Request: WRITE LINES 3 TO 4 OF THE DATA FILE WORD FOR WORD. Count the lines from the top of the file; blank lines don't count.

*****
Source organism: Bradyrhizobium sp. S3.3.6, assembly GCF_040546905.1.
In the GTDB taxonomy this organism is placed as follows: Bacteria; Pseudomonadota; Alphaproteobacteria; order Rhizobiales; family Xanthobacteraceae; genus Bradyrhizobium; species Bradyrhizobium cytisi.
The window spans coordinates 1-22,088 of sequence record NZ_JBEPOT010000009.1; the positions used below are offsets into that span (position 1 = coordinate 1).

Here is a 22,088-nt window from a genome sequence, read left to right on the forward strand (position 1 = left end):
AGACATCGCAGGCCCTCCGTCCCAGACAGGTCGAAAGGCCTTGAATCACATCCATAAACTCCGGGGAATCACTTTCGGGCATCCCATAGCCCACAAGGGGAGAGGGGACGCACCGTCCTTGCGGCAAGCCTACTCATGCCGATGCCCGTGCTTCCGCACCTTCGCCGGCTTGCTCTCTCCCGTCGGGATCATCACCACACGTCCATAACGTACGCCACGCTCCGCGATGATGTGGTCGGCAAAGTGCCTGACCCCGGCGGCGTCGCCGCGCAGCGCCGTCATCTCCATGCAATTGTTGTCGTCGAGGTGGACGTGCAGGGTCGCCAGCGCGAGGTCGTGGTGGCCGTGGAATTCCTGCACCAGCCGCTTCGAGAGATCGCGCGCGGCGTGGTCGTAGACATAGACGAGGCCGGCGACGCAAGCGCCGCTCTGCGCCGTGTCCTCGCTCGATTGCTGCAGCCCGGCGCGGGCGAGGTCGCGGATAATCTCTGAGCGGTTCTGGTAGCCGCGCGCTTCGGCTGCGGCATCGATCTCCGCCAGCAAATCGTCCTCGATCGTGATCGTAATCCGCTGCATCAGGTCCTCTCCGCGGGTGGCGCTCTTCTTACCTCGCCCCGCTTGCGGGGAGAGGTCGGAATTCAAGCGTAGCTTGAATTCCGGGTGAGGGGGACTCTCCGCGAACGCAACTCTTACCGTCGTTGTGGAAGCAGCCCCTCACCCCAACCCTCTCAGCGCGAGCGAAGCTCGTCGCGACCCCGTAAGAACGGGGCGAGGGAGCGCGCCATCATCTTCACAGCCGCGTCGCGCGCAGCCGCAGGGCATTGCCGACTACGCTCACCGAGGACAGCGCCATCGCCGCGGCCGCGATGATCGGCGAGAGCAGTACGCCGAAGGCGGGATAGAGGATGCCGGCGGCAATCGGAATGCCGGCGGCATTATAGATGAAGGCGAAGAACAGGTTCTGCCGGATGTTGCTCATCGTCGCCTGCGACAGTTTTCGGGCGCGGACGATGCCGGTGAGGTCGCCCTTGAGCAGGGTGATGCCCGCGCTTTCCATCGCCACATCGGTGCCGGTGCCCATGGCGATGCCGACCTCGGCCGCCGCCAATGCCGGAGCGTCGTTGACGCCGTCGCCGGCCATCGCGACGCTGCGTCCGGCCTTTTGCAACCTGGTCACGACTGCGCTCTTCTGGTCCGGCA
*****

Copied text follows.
The window spans coordinates 1-22,088 of sequence record NZ_JBEPOT010000009.1; the positions used below are offsets into that span (position 1 = coordinate 1).

Here is a 22,088-nt window from a genome sequence, read left to right on the forward strand (position 1 = left end):